The basics of investing in an Isa

An individual savings account (Isa) is a tax-efficient wrapper for your savings and investments. There are two types of Isas. Cash Isas are usually provided by banks and building societies and are essentially a tax-free savings account. Stocks and shares Isas are provided by stockbrokers and fund managers, and are used to hold investments. Don’t be confused by the name – they can also be used to hold bonds and funds, as well as shares.

You can contribute up to £15,000 to an Isa in the tax year ending 5 April 2015, rising to £15,240 next year. You can only pay into one cash Isa and one stocks and shares Isa in each tax year, but you can split your contribution between them in whatever proportion you like. Unused allowances can’t be rolled over to the next tax year – it’s a case of “use it or lose it”.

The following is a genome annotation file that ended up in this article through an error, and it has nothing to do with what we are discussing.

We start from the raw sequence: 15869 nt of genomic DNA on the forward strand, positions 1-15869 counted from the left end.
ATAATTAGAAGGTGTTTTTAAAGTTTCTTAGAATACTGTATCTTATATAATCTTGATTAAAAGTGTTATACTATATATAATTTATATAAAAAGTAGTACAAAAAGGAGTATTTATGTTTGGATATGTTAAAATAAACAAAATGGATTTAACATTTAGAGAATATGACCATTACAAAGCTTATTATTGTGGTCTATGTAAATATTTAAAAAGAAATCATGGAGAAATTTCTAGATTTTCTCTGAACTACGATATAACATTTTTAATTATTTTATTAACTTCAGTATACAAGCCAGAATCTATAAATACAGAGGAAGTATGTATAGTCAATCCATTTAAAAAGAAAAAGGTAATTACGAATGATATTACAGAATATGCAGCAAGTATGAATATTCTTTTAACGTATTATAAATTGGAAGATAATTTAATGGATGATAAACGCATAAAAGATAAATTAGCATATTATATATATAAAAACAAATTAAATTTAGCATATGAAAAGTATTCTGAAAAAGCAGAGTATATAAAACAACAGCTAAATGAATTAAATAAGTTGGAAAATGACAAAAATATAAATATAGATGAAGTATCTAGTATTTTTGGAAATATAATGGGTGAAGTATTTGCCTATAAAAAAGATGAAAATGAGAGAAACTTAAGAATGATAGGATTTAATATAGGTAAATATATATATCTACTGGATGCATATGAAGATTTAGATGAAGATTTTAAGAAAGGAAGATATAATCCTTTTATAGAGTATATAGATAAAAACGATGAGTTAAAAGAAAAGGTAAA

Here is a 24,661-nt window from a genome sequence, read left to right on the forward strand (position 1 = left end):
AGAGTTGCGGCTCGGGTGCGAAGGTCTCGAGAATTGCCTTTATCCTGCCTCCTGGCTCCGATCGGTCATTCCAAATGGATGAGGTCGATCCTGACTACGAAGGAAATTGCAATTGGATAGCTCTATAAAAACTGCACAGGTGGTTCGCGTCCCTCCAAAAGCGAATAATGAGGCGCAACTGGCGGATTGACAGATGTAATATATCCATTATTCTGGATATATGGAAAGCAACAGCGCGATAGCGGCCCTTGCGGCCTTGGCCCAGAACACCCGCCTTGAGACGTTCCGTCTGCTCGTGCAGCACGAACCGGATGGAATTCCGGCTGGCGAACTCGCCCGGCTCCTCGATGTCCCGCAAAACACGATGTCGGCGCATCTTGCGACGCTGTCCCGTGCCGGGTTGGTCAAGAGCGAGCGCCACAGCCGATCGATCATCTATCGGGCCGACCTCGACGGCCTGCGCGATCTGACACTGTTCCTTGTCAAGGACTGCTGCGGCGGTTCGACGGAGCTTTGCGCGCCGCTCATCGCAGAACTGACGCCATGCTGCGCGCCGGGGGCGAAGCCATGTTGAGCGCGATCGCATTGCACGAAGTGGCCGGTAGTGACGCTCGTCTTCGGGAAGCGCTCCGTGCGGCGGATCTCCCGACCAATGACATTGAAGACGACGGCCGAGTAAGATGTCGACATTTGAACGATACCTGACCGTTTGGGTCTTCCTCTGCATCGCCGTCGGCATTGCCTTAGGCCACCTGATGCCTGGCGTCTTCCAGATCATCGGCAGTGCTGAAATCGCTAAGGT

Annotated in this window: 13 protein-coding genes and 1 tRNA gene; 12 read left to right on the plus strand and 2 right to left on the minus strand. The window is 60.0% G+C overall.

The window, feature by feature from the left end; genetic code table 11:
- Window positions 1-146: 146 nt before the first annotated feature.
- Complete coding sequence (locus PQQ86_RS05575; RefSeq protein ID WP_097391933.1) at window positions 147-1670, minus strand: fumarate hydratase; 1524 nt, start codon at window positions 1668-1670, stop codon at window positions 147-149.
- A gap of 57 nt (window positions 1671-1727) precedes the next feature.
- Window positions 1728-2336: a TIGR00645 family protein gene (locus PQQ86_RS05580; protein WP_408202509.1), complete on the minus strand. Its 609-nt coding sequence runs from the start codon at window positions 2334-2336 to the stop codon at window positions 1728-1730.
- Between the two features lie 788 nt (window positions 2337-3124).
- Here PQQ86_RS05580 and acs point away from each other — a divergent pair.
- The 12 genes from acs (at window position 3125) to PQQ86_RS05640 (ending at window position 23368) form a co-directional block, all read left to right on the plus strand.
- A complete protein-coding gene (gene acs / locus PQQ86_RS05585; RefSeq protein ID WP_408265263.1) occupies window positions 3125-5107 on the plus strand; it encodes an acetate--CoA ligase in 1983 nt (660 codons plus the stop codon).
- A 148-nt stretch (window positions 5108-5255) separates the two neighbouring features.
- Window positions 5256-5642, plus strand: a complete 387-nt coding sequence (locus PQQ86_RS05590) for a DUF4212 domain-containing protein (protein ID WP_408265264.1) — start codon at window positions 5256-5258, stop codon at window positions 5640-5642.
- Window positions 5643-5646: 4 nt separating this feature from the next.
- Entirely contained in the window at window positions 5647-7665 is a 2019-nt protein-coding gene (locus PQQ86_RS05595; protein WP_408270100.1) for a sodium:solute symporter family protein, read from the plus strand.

Isas from previous tax years can be transferred to a new provider for a better interest rate, lower charges or a wider range of investments. This does not count towards your limit for the year. But it’s vital to arrange an official transfer rather than simply withdrawing the money. Once you take money out, that Isa allowance is lost – you can’t just pay it back in.

However, if you need to take money out of your Isa, you can do so at any time (subject to any restrictions from your provider). In the meantime, you pay no tax on any income or capital gains within the account. That means Isas offer a very useful combination of flexibility and tax breaks.

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